Cornell University Press

Grassroots Politics in Southeast Asia

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The Roots of Resilience examines governance from the ground up in the world’s two most enduring electoral authoritarian or “hybrid” regimes—Singapore and Malaysia—where politically liberal and authoritarian features are blended to evade substantive democracy. Here’s our Q&A with author Meredith L. Weiss and further insight into her research on issues of political mobilization and change, civil society, human rights, and collective identity in Southeast Asia.

1. What’s your favorite anecdote from your research for this book?

I never tired of stories from legislators about how hard they worked the ground, and how much their constituents took that labor for granted. Two stories in particular really stand out for me: a long-time ruling-party politician and cabinet minister who got a call from a constituent who had arrived at the airport in Kuala Lumpur for whatever reason and expected his MP—this cabinet minister—to come and pick him up, and a state legislator from the same party, who took the prize for the highest number of weddings attended in a day: she had made it to more than a dozen. (Several legislators groaningly told me, too, that to attend without eating would be rude; one explained how he and his wife would strategize, to have her stay in the car while he popped in for some weddings as he made his weekend rounds since she just couldn’t eat that much!) But the range of household calamities, family crises, etc.—everything from snakes in the garden, to too many mosquitos (in tropical Singapore), to noisy neighbors—that elected legislators are expected to resolve in Malaysia and Singapore both is really astonishing. Across party lines, and however much some of them (not all!) might profit from their position, these public servants work really hard! 

2. What do you wish you had known when you started writing your book, that you know now?

First, given how much frenetic revising I needed to do between submission of the manuscript and final publication, I wish I had known that Malaysia’s opposition coalition would win in 2018… and then be ousted anew less than two years later, while the book was in press. That whole saga did more to confirm than contradict my findings but is no less salient for that fact. And second, I really had no idea when I began the project how central local government would be to the research—nor, given how embarrassingly strongly I shared the national-level bias common to the field, how little I knew about the workings of that tier of government.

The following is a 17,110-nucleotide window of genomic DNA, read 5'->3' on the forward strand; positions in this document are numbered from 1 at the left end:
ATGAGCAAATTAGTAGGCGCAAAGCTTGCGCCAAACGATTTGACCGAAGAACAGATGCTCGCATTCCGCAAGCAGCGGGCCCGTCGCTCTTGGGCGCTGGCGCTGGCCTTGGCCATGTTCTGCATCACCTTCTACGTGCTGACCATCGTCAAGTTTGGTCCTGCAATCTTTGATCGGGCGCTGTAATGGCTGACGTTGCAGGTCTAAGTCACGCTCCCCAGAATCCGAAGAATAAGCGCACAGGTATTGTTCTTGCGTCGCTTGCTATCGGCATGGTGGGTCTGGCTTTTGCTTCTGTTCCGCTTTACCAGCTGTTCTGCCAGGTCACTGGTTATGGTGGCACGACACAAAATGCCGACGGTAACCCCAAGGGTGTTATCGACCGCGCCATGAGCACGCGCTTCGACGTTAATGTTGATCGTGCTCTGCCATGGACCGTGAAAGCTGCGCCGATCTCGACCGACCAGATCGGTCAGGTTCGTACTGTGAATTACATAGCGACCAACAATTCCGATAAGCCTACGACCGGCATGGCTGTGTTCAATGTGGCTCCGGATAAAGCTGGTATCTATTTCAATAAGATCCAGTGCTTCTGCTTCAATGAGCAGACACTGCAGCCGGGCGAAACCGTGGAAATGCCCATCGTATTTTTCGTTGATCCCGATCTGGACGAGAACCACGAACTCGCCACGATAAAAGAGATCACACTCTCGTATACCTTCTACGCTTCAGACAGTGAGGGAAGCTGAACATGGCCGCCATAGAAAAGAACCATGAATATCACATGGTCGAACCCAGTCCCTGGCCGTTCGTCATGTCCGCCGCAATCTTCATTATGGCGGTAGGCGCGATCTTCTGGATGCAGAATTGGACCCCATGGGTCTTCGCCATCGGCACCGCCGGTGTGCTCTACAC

3. How do you wish you could change the field of Political Science? 

I would like to see greater and more open recognition for the place of area studies and, especially, historical prospecting and ethnographic field research, in the discipline. The myth that political science, and especially comparative politics, is only accepting now of quantitative research, or that only quantitative (or multi-method or experimental) work contributes to theory-building, is just that—a myth—yet its prevalence is damaging, especially in dissuading newcomers to the discipline from taking up what I consider the most fun, engrossing, and revelation-filled part of the enterprise. 

Meredith Weiss is Professor and Chair of Political Science in the Rockefeller College of Public Affairs & Policy at the University at Albany, State University of New York. Her research focuses on social mobilization and civil society, collective identity, elections, and subnational governance in Southeast Asia. Her previous books include Protest and Possibilities: Civil Society and Coalitions for Political Change in Malaysia (Stanford) and Student Activism in Malaysia: Crucible, Mirror, Sideshow (Cornell SEAP), as well as eleven edited or co-edited volumes—most recently, The Political Logics of Anticorruption Efforts in Asia (SUNY) and Toward a New Malaysia? The 2018 Election and Its Aftermath (NUS). 

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